1. Enjoy & Have Fun
Please do not go into Wedding Photography if you don’t enjoy weddings. You’ll need to handle pressure and always remember that you only get one chance at weddings. You cannot afford to mess it up. Working to tight schedule and having good social skills is very important as well.
2. Check Your Gear
Before you leave your home or studio to go to the wedding, check & re-check you camera gear, make sure all the camera batteries are fully charged and the flash gun batteries as well if you are using re-chargeable. I personally prefer re-chargeable batteries for my Nikon SB900 flashguns.
3. Have back-ups
Never go to photograph a wedding with just a single camera body and a lens. You should have at least 2 bodies. Try and shoot with the same bodies. Don’t have a pro body worth $3000 and a back-up as a $400 body. You need to have a like-for-like back up body. I photograph with 2 bodies and have a 3rd one as a back-up. Have a variety of lenses from wide angles, zooms and fast prime lenses. The ones I’d recommend for shooting a wedding with are:
– 24-70mm f/2.8
– 14-24mm f/2.8
– 85mm f/1.4
– 70-200mm f/2.8
– 105 VR Macro
– 50mm f/1.4
– 35mm f/2
4. Insure Yourself & Your Business
It is absolutely critical that you insure yourself. Just like you would insure your car & your home. You need to have sufficient insurance should the worst happen whether the kit is stolen, a CF card fails and gets corrupted or a hard drive failure, someone gets hurt or injured due to your negligence while you’re at a wedding. To cover yourself, you need to have:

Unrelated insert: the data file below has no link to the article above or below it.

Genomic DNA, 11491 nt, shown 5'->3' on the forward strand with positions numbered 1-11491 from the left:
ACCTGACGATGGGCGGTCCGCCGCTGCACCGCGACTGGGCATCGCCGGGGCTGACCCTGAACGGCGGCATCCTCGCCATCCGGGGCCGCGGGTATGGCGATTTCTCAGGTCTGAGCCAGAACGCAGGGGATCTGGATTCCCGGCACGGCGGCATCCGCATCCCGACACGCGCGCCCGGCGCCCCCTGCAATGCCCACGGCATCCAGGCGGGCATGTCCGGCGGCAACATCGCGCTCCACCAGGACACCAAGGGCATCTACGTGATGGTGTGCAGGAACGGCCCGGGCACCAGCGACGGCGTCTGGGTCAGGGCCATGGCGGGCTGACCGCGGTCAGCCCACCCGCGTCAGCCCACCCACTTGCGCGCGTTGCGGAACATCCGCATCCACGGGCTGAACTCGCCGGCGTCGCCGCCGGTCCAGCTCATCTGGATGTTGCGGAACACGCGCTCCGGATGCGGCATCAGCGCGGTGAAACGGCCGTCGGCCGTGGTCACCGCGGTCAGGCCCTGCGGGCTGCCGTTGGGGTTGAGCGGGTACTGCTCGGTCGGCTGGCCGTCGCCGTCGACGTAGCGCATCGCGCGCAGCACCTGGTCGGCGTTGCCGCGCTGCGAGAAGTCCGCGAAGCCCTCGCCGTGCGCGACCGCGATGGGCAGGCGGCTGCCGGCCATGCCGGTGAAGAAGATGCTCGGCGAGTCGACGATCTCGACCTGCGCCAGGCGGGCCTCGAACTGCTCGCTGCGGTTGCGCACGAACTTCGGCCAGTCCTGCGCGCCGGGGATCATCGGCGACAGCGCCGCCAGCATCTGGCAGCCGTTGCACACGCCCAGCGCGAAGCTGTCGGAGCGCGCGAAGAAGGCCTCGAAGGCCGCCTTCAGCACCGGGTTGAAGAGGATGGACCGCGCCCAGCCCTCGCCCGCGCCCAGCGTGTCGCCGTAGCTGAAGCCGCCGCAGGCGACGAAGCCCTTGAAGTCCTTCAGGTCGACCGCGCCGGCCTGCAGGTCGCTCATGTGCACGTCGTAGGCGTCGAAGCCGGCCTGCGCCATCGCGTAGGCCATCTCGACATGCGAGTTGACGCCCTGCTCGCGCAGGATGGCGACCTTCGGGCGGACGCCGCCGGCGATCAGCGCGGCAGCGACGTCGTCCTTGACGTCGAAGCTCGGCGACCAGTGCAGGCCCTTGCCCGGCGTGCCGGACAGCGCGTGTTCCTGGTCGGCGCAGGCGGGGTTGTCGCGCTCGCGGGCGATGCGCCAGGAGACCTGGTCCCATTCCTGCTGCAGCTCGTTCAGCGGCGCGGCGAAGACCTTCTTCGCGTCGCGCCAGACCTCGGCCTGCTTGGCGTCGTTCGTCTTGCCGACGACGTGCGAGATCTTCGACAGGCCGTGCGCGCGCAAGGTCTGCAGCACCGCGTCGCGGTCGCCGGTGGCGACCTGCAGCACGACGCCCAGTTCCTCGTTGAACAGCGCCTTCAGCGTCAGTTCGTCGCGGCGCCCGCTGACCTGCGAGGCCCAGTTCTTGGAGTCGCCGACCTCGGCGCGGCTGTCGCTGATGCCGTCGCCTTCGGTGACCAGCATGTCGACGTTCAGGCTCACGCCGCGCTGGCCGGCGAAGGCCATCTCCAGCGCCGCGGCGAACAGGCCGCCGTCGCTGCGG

– Public Liability Insurance
– Professional Indemnity Insurance
( if you are outside of the UK, then please check with your insurance company or seek legal advice)
5. Don’t Shoot in Continuous Mode
You need to pick the moments and shoot. Shoot like a sniper, wait, aim and fire. Don’t machine gun everything & anything that moves in the hope of getting one good image. Remember, you’ll need to edit & post process the images after the wedding. What would you rather have, 500 really good images or 3,000 average ones images? A story of a typical wedding can easily be told in 500 images or less.
6. Shoot in RAW
There is no need to shoot JPEGs anymore. Shooting in RAW means you can ‘future-proof’ your files and when using software like Aperture 3, Lightroom 3 or Capture NX2, you can edit them completely in a non-destructive manner. If your camera has dual-slots for CF cards (Nikon D3 / D3x / D3s), then set both the slots to RAW+RAW. This way you have instant back-up of images in camera. Gives you more peace of mind and I don’t have any hesitation in using larger cards like the 8Gb ones. If you have only one CF slot in your camera, I would advise not to use cards larger then 2Gb. So you don’t put all your eggs in one basket if things go wrong.
7. Don’t Delete Images In-Camera
You may miss great shots if you are constantly ‘chimping’ and deleting images off your CF Card. You also use up more battery power of your camera and also risk the CF card going corrupt.
8. Use Flash Creatively
When using flash, use it creatively by taking the flash away from the hot shoe of the camera. Lastolite produce a variety of products which are ideal for the small flash guns.
9. Always Be One Step Ahead Of The Game
I always keep the following information with me at all times:
– Schedule of the day: Whats happening when
– Names of the bridal party i.e parents, best man, ushers, bridesmaids, etc
– Emergency Telephone Numbers
– Family group shot list
– The address of the venues i.e where the bride is getting ready, church, reception venue
10. The Couple Should Spend More Time…with their loved ones and not with the photographer. Don’t keep them away from everyone for a long time. About 15-20 minutes to do the couple shots is more than enough and perhaps another 15 minutes or so late in the evening.